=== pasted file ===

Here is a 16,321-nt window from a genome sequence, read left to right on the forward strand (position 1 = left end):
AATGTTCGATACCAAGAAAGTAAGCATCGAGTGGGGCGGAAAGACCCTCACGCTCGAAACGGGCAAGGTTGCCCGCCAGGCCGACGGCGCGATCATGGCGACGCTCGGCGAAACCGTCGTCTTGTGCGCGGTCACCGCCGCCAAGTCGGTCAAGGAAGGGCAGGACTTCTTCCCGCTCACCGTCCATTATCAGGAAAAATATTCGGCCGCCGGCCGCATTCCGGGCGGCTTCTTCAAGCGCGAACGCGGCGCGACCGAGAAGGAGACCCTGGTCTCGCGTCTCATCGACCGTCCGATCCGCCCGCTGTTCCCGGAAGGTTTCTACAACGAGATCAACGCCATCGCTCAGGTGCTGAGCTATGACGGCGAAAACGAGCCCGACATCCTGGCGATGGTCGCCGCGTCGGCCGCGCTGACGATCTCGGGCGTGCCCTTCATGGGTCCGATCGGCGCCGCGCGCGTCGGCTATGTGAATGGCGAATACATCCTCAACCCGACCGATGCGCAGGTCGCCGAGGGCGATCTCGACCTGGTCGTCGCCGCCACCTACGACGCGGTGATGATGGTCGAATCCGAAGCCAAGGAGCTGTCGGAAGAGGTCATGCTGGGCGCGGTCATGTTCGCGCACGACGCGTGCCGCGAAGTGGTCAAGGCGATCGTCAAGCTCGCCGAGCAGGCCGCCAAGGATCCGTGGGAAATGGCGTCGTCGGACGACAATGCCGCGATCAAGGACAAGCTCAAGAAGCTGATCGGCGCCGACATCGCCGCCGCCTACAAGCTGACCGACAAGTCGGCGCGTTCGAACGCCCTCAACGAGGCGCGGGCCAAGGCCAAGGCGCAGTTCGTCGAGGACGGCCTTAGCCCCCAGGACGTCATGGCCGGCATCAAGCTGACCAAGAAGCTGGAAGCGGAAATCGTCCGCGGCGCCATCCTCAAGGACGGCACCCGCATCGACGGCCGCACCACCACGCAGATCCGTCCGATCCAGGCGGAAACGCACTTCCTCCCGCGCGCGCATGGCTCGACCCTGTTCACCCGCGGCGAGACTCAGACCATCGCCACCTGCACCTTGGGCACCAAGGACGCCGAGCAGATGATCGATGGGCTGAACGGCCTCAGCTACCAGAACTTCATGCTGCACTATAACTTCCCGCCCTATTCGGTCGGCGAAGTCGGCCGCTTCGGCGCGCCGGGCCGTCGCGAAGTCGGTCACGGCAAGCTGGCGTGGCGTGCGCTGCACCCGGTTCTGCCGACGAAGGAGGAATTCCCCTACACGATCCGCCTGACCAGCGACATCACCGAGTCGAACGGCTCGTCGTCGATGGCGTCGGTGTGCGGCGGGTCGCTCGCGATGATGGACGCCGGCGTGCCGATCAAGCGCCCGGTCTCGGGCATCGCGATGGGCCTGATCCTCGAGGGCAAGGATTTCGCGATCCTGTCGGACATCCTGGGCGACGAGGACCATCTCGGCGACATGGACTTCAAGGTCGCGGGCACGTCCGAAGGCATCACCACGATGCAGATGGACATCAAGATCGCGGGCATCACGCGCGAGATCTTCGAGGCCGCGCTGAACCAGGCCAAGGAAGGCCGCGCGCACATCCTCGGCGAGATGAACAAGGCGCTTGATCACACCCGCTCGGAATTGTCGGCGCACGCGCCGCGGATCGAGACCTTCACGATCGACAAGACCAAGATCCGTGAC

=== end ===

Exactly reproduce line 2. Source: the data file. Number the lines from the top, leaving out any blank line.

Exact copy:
AATGTTCGATACCAAGAAAGTAAGCATCGAGTGGGGCGGAAAGACCCTCACGCTCGAAACGGGCAAGGTTGCCCGCCAGGCCGACGGCGCGATCATGGCGACGCTCGGCGAAACCGTCGTCTTGTGCGCGGTCACCGCCGCCAAGTCGGTCAAGGAAGGGCAGGACTTCTTCCCGCTCACCGTCCATTATCAGGAAAAATATTCGGCCGCCGGCCGCATTCCGGGCGGCTTCTTCAAGCGCGAACGCGGCGCGACCGAGAAGGAGACCCTGGTCTCGCGTCTCATCGACCGTCCGATCCGCCCGCTGTTCCCGGAAGGTTTCTACAACGAGATCAACGCCATCGCTCAGGTGCTGAGCTATGACGGCGAAAACGAGCCCGACATCCTGGCGATGGTCGCCGCGTCGGCCGCGCTGACGATCTCGGGCGTGCCCTTCATGGGTCCGATCGGCGCCGCGCGCGTCGGCTATGTGAATGGCGAATACATCCTCAACCCGACCGATGCGCAGGTCGCCGAGGGCGATCTCGACCTGGTCGTCGCCGCCACCTACGACGCGGTGATGATGGTCGAATCCGAAGCCAAGGAGCTGTCGGAAGAGGTCATGCTGGGCGCGGTCATGTTCGCGCACGACGCGTGCCGCGAAGTGGTCAAGGCGATCGTCAAGCTCGCCGAGCAGGCCGCCAAGGATCCGTGGGAAATGGCGTCGTCGGACGACAATGCCGCGATCAAGGACAAGCTCAAGAAGCTGATCGGCGCCGACATCGCCGCCGCCTACAAGCTGACCGACAAGTCGGCGCGTTCGAACGCCCTCAACGAGGCGCGGGCCAAGGCCAAGGCGCAGTTCGTCGAGGACGGCCTTAGCCCCCAGGACGTCATGGCCGGCATCAAGCTGACCAAGAAGCTGGAAGCGGAAATCGTCCGCGGCGCCATCCTCAAGGACGGCACCCGCATCGACGGCCGCACCACCACGCAGATCCGTCCGATCCAGGCGGAAACGCACTTCCTCCCGCGCGCGCATGGCTCGACCCTGTTCACCCGCGGCGAGACTCAGACCATCGCCACCTGCACCTTGGGCACCAAGGACGCCGAGCAGATGATCGATGGGCTGAACGGCCTCAGCTACCAGAACTTCATGCTGCACTATAACTTCCCGCCCTATTCGGTCGGCGAAGTCGGCCGCTTCGGCGCGCCGGGCCGTCGCGAAGTCGGTCACGGCAAGCTGGCGTGGCGTGCGCTGCACCCGGTTCTGCCGACGAAGGAGGAATTCCCCTACACGATCCGCCTGACCAGCGACATCACCGAGTCGAACGGCTCGTCGTCGATGGCGTCGGTGTGCGGCGGGTCGCTCGCGATGATGGACGCCGGCGTGCCGATCAAGCGCCCGGTCTCGGGCATCGCGATGGGCCTGATCCTCGAGGGCAAGGATTTCGCGATCCTGTCGGACATCCTGGGCGACGAGGACCATCTCGGCGACATGGACTTCAAGGTCGCGGGCACGTCCGAAGGCATCACCACGATGCAGATGGACATCAAGATCGCGGGCATCACGCGCGAGATCTTCGAGGCCGCGCTGAACCAGGCCAAGGAAGGCCGCGCGCACATCCTCGGCGAGATGAACAAGGCGCTTGATCACACCCGCTCGGAATTGTCGGCGCACGCGCCGCGGATCGAGACCTTCACGATCGACAAGACCAAGATCCGTGAC